April 25, 2017

The Divine Adversative

1 Corinthians 15:19-28

If only for this life we have hope in Christ, we are of all people most to be pitied. But Christ has indeed been raised from the dead.

—  1 Corinthians 15:19-20

Scripture abounds with examples of what I call the Divine Adversative. This is about God intervening to reverse the effects of our sin.

Yesterday we noted an example of this in the resurrection of Jesus. Christ’s resurrection has reversed everything! Life conquered death, good conquered evil, and love conquered all.

As Paul explains, if Christianity is no more than a “feel-good” faith that helps us behave better in this life, we’re pathetically hopeless. If that is the case, then we have no help from God in this life and no hope for the next, if there is life after death. So it would be better to abandon all hope for ourselves as well as for those who’ve already died. All of this would mean the resurrection is merely a figment of desperate faith.

But then comes the thunderous Divine Adversative: “But Christ has indeed been raised from the dead, the firstfruits of those who have fallen asleep.” Hallelujah! We have a hope that extends from our life here on earth to eternity itself. Rather than being defeated by the curse of sin and death, “in Christ all will be made alive,” just as Christ himself is alive for eternity.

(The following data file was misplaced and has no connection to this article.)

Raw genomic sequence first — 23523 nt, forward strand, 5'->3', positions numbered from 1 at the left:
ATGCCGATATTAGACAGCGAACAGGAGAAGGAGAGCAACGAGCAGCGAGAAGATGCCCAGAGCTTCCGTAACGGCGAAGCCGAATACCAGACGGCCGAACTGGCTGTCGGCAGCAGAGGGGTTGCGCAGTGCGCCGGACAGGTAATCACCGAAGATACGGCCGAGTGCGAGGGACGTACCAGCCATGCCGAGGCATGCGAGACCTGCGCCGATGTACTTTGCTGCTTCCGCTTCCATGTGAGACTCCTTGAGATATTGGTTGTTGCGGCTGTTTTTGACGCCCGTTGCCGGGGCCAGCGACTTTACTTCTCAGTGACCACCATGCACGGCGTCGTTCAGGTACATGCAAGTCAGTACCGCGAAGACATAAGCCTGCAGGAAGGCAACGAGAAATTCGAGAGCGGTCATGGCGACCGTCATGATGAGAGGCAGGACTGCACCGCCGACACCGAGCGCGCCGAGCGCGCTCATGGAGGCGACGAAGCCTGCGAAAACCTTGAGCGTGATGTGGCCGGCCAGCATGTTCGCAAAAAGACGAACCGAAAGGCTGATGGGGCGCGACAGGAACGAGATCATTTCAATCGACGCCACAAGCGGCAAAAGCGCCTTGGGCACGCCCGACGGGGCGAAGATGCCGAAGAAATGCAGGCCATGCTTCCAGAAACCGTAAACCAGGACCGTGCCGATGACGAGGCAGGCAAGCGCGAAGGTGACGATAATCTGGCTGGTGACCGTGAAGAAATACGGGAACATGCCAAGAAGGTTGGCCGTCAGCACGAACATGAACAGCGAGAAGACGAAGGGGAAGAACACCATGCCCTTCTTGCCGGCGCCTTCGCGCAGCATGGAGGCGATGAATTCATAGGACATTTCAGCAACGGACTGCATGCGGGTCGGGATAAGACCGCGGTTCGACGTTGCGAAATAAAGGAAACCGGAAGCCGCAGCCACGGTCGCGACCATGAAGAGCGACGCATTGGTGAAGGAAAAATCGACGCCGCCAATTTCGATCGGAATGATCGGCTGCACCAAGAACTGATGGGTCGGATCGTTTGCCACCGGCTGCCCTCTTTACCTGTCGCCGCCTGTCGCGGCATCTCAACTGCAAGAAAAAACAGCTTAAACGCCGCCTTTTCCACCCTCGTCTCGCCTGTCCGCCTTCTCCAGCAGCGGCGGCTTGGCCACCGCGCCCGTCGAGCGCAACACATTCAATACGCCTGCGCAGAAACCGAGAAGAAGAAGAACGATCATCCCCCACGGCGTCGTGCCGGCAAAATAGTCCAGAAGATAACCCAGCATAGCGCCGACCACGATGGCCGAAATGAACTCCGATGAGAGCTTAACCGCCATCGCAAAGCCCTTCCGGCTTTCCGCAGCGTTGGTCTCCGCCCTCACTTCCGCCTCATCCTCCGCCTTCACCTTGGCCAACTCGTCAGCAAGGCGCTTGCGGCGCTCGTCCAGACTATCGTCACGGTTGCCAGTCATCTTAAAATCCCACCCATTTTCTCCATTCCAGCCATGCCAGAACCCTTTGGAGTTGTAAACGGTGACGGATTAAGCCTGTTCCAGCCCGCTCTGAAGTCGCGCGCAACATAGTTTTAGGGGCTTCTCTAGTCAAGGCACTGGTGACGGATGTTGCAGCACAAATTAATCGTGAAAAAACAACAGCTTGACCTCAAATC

All of our hope—and indeed all of our life—is certain, because God said, “But Christ!”

Father, thank you that your Son stepped into our painful history. If not for Jesus Christ, we would be most pitiable. May we honor you with gratitude today for all you have done for us. Amen.

About the author — Norman F. Brown

Chaplain Norman F. Brown graduated from the U.S. Naval Academy, Annapolis, in 1969. He served aboard destroyers during the Vietnam conflict and ashore in San Diego, Calif., as an instructor. By then God had made clear his call to work in pastoral ministry, and Norman entered Calvin Theological Seminary, graduating in 1980. Chaplain Brown pastored churches during his ministry career but spent most of his time as a navy chaplain. During one assignment he served three years at Holy Loch, Scotland, where he and his wife, Ruth, encountered the Iona Community and their emphasis on spiritual disciplines. Chaplain and Mrs. Brown have three married children and nine grandchildren.

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